FILE – In this Sept. 8, 1945, file photo released by U.S. Air Force, two people walk on a cleared path through the destruction resulting from the Aug. 6 detonation of the first atomic bomb in Hiroshima, Japan. An estimated 140,000 people, including those with radiation-related injuries and illnesses, died through Dec. 31, 1945. That was 40% of Hiroshima’s population of 350,000 before the attack. (U.S. Air Force via AP, File)
FILE – In this Sept. 5, 1945, file aerial photo, the landscape of Hiroshima, western Japan, shows widespread rubble and debris, one month after the atomic bomb was dropped. An estimated 140,000 people, including those with radiation-related injuries and illnesses, died through Dec. 31, 1945. That was 40% of Hiroshima’s population of 350,000 before the attack. (AP Photo/Max Desfor, File)
FILE – In this Sept. 7, 1945, file photo, an unidentified man stands next to a tiled fireplace where a house once stood in Hiroshima, western Japan. The Aug. 6, 1945, bombing was the world’s first nuclear attack. An estimated 140,000 people, including those with radiation-related injuries and illnesses, died through Dec. 31, 1945. That was 40% of Hiroshima’s population of 350,000 before the attack. (AP Photo/Stanley Troutman, Pool, File)
FILE – This Aug. 6, 1945, file photo released by the U.S. Air Force shows the total destruction of Hiroshima, western Japan, as the result of the first atomic bomb dropped. An estimated 140,000 people, including those with radiation-related injuries and illnesses, died through Dec. 31, 1945. That was 40% of Hiroshima’s population of 350,000 before the attack. (U.S. Air Force via AP, File)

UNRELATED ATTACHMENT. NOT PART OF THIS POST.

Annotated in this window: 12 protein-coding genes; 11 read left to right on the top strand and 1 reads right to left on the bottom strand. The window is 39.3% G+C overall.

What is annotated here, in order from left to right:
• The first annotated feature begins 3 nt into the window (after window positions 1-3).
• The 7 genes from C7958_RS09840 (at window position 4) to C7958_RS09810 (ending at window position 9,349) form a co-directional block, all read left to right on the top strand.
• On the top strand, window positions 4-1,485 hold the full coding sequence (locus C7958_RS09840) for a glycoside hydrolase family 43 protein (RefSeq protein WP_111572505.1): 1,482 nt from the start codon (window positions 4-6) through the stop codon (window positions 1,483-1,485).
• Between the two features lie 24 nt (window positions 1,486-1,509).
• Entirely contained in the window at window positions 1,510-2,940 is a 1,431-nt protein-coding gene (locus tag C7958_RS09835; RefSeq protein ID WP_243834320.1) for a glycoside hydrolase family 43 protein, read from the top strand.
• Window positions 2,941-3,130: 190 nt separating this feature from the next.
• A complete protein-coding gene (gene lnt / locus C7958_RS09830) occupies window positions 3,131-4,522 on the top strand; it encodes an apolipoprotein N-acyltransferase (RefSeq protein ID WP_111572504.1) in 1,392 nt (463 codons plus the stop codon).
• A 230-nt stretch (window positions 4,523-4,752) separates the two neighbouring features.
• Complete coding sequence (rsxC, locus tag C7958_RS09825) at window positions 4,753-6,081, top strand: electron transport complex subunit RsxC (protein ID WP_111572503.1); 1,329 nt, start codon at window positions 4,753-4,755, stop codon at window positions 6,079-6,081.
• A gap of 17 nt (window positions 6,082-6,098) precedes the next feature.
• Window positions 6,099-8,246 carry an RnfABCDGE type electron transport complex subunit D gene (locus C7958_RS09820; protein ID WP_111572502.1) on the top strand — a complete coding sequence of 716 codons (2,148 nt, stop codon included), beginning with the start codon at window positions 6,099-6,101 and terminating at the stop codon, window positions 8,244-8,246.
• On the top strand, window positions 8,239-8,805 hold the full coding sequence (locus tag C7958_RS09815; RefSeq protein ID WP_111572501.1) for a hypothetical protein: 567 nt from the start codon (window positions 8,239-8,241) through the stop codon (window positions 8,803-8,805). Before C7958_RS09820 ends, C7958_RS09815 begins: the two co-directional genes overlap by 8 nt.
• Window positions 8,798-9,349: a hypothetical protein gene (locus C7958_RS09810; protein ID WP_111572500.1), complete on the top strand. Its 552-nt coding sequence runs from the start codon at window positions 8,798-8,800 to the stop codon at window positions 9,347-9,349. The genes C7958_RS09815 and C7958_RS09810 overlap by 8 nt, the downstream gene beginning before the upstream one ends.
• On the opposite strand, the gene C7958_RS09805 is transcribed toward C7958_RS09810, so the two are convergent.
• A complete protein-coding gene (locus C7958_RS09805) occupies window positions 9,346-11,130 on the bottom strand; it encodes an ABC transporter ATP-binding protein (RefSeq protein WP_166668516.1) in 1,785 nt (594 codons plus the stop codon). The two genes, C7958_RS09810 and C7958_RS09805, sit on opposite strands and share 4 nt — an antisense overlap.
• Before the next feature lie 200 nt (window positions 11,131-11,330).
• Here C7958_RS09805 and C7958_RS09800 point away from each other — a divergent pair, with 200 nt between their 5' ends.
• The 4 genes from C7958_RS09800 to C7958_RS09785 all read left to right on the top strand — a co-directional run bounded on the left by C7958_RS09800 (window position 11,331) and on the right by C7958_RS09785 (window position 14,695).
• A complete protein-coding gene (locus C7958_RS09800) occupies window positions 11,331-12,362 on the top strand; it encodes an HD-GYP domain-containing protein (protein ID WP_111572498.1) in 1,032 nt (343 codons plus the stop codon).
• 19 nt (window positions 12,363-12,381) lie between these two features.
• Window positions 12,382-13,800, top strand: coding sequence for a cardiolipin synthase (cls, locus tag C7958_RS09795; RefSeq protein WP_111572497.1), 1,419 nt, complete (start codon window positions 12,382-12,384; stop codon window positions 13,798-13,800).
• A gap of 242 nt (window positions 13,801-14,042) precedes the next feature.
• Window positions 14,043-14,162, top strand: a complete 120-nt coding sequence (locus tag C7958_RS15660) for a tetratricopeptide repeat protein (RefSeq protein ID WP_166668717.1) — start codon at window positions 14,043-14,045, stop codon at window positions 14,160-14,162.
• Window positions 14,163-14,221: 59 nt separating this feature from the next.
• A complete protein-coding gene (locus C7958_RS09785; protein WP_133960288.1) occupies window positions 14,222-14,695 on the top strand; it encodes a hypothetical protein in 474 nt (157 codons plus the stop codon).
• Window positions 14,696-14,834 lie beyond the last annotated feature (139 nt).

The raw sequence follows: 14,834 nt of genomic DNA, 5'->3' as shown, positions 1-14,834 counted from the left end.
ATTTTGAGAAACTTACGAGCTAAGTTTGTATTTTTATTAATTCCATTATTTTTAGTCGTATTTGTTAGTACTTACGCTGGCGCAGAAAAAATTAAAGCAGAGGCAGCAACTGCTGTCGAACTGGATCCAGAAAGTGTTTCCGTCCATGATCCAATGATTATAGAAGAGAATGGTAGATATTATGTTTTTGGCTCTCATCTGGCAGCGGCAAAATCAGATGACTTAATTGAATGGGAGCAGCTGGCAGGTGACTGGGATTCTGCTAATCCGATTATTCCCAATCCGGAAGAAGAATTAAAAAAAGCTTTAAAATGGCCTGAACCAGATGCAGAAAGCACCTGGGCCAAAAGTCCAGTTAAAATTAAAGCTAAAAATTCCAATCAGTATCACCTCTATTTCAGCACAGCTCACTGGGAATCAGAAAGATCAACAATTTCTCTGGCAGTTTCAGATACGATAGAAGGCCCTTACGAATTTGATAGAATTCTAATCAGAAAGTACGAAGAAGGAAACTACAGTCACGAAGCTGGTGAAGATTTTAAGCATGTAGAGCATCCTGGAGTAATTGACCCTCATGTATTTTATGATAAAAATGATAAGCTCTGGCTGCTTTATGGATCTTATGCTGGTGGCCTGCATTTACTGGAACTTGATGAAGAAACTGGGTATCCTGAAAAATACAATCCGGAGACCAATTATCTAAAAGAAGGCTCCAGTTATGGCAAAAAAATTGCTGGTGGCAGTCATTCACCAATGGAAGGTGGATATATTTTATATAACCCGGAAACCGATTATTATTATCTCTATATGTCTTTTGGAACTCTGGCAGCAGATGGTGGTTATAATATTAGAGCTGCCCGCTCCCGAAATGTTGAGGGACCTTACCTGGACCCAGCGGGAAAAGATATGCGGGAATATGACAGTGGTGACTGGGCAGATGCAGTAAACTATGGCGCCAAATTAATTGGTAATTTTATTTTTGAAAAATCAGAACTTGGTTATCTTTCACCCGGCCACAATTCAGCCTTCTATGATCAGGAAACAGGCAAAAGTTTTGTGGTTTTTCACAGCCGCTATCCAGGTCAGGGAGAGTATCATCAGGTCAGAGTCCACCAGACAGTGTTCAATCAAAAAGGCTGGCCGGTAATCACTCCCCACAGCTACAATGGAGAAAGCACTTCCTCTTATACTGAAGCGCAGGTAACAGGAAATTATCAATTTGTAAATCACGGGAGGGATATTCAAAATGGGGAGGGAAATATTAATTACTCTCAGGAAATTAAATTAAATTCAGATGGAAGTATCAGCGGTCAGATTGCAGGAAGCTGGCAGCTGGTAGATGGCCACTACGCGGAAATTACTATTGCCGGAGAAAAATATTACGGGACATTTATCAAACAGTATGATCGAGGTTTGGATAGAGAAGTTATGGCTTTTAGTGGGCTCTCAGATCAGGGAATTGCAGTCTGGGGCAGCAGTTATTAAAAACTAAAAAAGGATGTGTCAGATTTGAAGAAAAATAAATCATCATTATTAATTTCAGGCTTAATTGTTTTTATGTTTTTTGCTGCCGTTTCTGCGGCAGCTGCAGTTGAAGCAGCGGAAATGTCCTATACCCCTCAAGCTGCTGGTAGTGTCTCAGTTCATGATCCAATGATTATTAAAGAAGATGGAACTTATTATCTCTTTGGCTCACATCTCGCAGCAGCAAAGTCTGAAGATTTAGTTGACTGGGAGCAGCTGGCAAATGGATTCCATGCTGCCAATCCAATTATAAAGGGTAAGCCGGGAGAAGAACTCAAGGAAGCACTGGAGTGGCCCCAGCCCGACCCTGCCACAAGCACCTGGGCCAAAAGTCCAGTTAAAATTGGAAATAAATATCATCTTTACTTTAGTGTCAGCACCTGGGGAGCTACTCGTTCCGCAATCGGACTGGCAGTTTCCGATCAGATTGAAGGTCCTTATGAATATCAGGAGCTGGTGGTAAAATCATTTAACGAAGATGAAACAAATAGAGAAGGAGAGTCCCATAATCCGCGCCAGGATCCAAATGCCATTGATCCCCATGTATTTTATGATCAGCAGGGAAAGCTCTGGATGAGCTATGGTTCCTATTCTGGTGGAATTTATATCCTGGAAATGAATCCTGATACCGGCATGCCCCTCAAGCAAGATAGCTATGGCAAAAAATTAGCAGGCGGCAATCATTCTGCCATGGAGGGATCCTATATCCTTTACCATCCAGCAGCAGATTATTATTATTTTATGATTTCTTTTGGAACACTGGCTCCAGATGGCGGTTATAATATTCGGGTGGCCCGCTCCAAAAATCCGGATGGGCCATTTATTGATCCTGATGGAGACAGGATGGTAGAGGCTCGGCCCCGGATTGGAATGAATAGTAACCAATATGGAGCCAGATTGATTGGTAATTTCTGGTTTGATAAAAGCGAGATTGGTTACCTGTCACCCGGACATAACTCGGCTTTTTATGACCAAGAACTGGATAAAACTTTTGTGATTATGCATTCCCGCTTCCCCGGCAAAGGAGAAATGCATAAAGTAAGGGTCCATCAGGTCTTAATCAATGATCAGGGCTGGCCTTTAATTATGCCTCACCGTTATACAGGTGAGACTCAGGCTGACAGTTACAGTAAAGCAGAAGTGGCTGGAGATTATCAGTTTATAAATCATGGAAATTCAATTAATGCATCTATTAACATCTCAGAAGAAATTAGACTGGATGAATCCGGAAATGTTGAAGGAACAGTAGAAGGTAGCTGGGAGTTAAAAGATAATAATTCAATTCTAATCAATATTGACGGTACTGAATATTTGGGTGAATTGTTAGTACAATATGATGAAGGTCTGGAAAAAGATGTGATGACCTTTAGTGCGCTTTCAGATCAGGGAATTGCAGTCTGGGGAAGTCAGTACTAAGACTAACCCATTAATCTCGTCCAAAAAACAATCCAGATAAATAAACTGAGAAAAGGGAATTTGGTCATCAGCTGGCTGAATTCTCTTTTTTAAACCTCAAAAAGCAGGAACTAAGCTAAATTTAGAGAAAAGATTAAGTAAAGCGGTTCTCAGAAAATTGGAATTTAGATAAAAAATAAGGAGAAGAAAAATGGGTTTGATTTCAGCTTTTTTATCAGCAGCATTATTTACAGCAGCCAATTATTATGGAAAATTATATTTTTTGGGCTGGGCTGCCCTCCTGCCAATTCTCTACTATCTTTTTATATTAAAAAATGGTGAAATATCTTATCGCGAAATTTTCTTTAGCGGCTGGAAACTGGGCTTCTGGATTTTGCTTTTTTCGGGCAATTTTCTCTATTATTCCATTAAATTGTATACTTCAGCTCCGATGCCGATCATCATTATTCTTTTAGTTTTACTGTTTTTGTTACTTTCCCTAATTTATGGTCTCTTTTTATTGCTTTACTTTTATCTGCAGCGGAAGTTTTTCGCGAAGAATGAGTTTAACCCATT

FILE – In this Aug 8, 1945, photo, soldiers and civilians walk through the grim remains of Hiroshima, western Japan, two days after the atomic bomb explosion. The building on left with columned facade was the Hiroshima Bank. To its right, with arched front entrance, was the Sumitomo Bank. An estimated 140,000 people, including those with radiation-related injuries and illnesses, died through Dec. 31, 1945. That was 40% of Hiroshima’s population of 350,000 before the attack. (AP Photo, File)
FILE – In this Aug. 6, 1945, file photo, survivors are seen as they receive emergency treatment by military medics shortly after the first atomic bomb ever used in warfare was dropped by the United States over Hiroshima, western Japan. Many people exposed to radiation developed symptoms such as vomiting and hair loss. Most of those with severe radiation symptoms died within three to six weeks. Others who lived beyond that developed health problems related to burns and radiation-induced cancers and other illnesses. (AP Photo, File)
FILE – In this Aug. 6, 1945, file photo released by US Air Force, a column of smoke rises 20,000 feet over Hiroshima, western Japan, after the first atomic 5-ton “Little Boy” bomb was released. Hiroshima was targeted because it was a major Japanese military hub filled with military bases and ammunition facilities. The city of Hiroshima on Thursday, Aug. 6, 2020 marks the 75th anniversary of the world’s first nuclear attack. (George R. Caron/US Air Force via AP, File)
FILE – In this Aug. 6, 1945, file photo released by the U.S. Air Force, white smoke rises from detonation of the atomic bomb over Hiroshima, western Japan. At 8:15 a.m., the U.S. B-29 bomber Enola Gay dropped the 4-ton “Little Boy” uranium bomb from a height of 9,600 meters (31,500 feet) on the city center, targeting the Aioi Bridge. The bomb exploded 43 seconds later, 600 meters (2,000 feet) above the ground. (U.S. Air Force via AP, File)